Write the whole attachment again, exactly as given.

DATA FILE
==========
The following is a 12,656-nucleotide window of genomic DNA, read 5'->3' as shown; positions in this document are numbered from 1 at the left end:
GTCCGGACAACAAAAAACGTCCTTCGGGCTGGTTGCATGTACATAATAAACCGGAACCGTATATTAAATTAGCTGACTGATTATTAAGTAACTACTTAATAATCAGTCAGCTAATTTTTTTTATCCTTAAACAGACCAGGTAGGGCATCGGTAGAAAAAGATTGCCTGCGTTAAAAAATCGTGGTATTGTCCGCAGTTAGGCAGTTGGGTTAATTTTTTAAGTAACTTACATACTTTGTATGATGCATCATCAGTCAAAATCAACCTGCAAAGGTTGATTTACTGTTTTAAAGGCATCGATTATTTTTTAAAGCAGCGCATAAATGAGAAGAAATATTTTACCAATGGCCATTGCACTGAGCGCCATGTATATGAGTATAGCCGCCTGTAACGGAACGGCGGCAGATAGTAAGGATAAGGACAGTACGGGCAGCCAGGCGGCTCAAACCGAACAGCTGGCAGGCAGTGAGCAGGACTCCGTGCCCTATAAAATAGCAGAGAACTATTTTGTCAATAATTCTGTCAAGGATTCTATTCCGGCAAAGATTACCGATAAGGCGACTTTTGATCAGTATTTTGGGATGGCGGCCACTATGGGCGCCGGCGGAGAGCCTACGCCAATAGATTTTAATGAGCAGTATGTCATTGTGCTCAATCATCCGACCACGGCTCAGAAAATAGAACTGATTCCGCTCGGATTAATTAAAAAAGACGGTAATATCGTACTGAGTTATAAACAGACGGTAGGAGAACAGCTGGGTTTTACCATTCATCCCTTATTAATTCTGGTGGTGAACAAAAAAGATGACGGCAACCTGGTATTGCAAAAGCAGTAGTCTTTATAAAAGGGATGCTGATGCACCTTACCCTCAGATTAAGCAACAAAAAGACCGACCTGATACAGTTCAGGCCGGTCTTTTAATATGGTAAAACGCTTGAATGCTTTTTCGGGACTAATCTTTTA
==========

The following is a 12,656-nucleotide window of genomic DNA, read 5'->3' as shown; positions in this document are numbered from 1 at the left end:
GTCCGGACAACAAAAAACGTCCTTCGGGCTGGTTGCATGTACATAATAAACCGGAACCGTATATTAAATTAGCTGACTGATTATTAAGTAACTACTTAATAATCAGTCAGCTAATTTTTTTTATCCTTAAACAGACCAGGTAGGGCATCGGTAGAAAAAGATTGCCTGCGTTAAAAAATCGTGGTATTGTCCGCAGTTAGGCAGTTGGGTTAATTTTTTAAGTAACTTACATACTTTGTATGATGCATCATCAGTCAAAATCAACCTGCAAAGGTTGATTTACTGTTTTAAAGGCATCGATTATTTTTTAAAGCAGCGCATAAATGAGAAGAAATATTTTACCAATGGCCATTGCACTGAGCGCCATGTATATGAGTATAGCCGCCTGTAACGGAACGGCGGCAGATAGTAAGGATAAGGACAGTACGGGCAGCCAGGCGGCTCAAACCGAACAGCTGGCAGGCAGTGAGCAGGACTCCGTGCCCTATAAAATAGCAGAGAACTATTTTGTCAATAATTCTGTCAAGGATTCTATTCCGGCAAAGATTACCGATAAGGCGACTTTTGATCAGTATTTTGGGATGGCGGCCACTATGGGCGCCGGCGGAGAGCCTACGCCAATAGATTTTAATGAGCAGTATGTCATTGTGCTCAATCATCCGACCACGGCTCAGAAAATAGAACTGATTCCGCTCGGATTAATTAAAAAAGACGGTAATATCGTACTGAGTTATAAACAGACGGTAGGAGAACAGCTGGGTTTTACCATTCATCCCTTATTAATTCTGGTGGTGAACAAAAAAGATGACGGCAACCTGGTATTGCAAAAGCAGTAGTCTTTATAAAAGGGATGCTGATGCACCTTACCCTCAGATTAAGCAACAAAAAGACCGACCTGATACAGTTCAGGCCGGTCTTTTAATATGGTAAAACGCTTGAATGCTTTTTCGGGACTAATCTTTTA